Posted by Linda Handzel

Early one Saturday morning I was on my way to speak at a Ladies Conference, and decided to stop for a cup of coffee to ward off my sleepiness. I knew there was a gas station that served coffee a few miles ahead, and decided I would stop there for a Cup of Joe. But I felt compelled of the Lord to stop at the Irving Convenience Store instead.

“I’ll go to that other one,” I thought, “they have good coffee.”

Again, the strong prompting came to stop at the Irving. In my head I argued with God. (WHY do I argue with God?) The Irving was in sight, and if I was going to stop there, I needed to change lanes. Firm and clear, I felt the Lord telling me again to stop at the Irving. Reluctantly I put on my blinker to indicate a lane change.

Inside the Irving was a smorgasbord of coffees to choose from. I got a cup and stood in front of the self-serve counter, not wanting to cut in front of the woman with two cups in her hand. She carefully studied the names of the flavors, and was obviously struggling with the choices.

“There’s a lot to choose from, isn’t there?” I commented.


“Yes, and I’m getting one for my wife. She’s picky about her coffee!” 

People in Maine love to talk about their coffee, so we discussed the different flavors, and whether the strong coffee tastes better than the milder blend. The cashier wasn’t busy and leaned over the counter to offer her opinion of the best coffee flavor. Finally the lady chose a flavor for her wife, and then for herself. Then I filled my cup.

We moved to another counter to add cream and sugar, and the friendly banter continued between us. We both agreed that we weren’t able to read the fine print on the small flavor shots like we used to. That spot in the store was usually bustling with people trying to get their morning brew, but on this morning it was just the two of us.  

She was a friendly lady, and asked if I was from the area. I told her where I lived, then asked her if she was from around here. 

She said she had grown up here, and didn’t live in-state any more, but was back because her Dad died yesterday. Her casual statement caught me by surprise, and I caught my breath in a quiet gasp. My eyes instantly switched off the coffee I was stirring and onto her face. Shock and horror filled my voice as I said: 

“Oh, I’m SO sorry!” 

She said it was okay, he had been sick for a while, and it had been difficult to watch him under hospice care. Her voice was resigned to his death, and it was clear she felt that the better thing had happened.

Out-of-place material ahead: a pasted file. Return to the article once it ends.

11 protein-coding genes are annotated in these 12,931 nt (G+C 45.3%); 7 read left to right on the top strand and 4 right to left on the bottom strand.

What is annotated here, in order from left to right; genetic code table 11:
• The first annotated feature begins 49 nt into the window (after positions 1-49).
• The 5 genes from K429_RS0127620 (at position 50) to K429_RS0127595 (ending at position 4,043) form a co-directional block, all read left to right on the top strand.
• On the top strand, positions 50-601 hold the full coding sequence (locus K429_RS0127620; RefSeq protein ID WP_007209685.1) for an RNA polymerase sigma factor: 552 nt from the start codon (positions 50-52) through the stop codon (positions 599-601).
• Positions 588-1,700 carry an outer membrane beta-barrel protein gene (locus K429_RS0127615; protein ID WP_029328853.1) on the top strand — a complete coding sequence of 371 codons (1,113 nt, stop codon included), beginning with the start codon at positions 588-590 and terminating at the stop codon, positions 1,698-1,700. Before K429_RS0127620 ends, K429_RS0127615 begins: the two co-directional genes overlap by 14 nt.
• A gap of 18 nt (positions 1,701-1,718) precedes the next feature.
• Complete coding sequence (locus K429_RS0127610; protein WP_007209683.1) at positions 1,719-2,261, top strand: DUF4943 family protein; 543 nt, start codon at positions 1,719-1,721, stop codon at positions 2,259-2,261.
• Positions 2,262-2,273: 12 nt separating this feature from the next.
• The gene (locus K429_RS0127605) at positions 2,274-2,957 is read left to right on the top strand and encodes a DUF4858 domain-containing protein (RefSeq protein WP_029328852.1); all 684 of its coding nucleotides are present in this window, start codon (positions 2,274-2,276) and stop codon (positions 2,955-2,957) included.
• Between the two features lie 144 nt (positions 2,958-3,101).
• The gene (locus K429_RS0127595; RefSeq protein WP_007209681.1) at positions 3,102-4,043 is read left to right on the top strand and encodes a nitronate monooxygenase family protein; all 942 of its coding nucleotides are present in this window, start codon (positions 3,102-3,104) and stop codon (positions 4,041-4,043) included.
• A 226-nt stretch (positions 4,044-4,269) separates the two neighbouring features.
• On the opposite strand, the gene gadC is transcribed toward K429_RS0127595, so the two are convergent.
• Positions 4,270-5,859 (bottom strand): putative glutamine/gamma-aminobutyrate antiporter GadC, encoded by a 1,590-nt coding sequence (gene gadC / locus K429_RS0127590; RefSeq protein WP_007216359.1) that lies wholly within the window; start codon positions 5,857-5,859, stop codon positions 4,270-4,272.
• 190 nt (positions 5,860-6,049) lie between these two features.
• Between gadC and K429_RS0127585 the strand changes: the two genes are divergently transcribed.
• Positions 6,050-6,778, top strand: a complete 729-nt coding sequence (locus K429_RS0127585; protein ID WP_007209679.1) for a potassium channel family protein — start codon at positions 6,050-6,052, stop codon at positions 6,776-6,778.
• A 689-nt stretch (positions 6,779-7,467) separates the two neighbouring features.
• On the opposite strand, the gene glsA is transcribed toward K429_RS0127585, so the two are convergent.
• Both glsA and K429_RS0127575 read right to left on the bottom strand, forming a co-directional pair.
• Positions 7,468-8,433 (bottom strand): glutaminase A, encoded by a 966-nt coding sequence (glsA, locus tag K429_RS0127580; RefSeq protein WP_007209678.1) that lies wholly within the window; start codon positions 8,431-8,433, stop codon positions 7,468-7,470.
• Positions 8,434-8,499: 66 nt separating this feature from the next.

The coffee didn’t matter any more. This woman needed prayer, and the Lord prompted me to pray for her while we were standing there. But I argued with him that I didn’t have to pray here, instead I could just tell her I would pray for her today. But no, I felt God wanted me to pray now!

“What’s your name?”


I jumped into the next sentence before I could lose courage: “Lisa, would you mind if I prayed for you right now?”

She seemed to jump at the idea: “Oh, yes, go right ahead!” 

I leaned toward her a little, careful not to overwhelm her personal space. I wondered how to pray, but in faith I started: “Dear Heavenly Father,” trusting the Lord to guide me, and he did. I asked God to give Lisa comfort and strength in the days to come. I also asked Him to help her whole family.

I said “Amen” and lifted my eyes to find that Lisa had bowed her head and leaned in to catch every word. The store had stayed quiet so the cashier witnessed the entire exchange.

We said goodbye, I paid the kindly cashier for my coffee and headed for the car.

Driving away, I was filled with wonder to realize the need to stop at Irving for coffee had nothing to do with my preference for a certain kind of coffee. Instead it had everything to do with a broken hearted woman who needed prayer. 

I did pray for Lisa that day, and I’ve prayed for her several times since then. In retrospect I wonder if she had family members or friends praying for her. It was clear that she had already had some hard times, and the days ahead of her were going to be difficult. Maybe someone was praying that she would run into a Christian who would show her Christ’s love. Maybe a family member was asking God to send someone who would witness to her. 

I don’t know the answers to those questions, but I do know that God told his people in Isaiah 30:21 “Your ears shall hear a word behind you, saying, “This is the way, walk in it,” Whenever you turn to the right hand or whenever you turn to the left.” I know I was supposed to be at that very Irving that very morning, at that very moment. Although I had argued with God about which place to stop for coffee, His guiding hand put me where I was supposed to be. 

While I was driving that morning I was concentrating on the ladies’ conference, and the different topics that I would speak on. I was asking God to go ahead of me and prepare the ladies’ hearts to receive a blessing, and God did do that. But before I could arrive at the church, God had already gone ahead of me for a stop I hadn’t planned. 

Sometimes God’s hand goes ahead of us in wonderfully unexpected ways, if only we’re willing to follow His guidance.


“What a wonderful story! I'm so glad you listened to the Lord's prompting. Then the fact that you listened compassionately to Lisa and prayed for her on the spot is wonderful. You were faithful and God used you to touch a hurting person for His glory. Another interesting thought is that she could be a real hurting person or she could even be an angel in disguise. In any case, what an encouragement to abide with Christ and listen for that still, small voice that will tell you where to go (left, right, or wait).”


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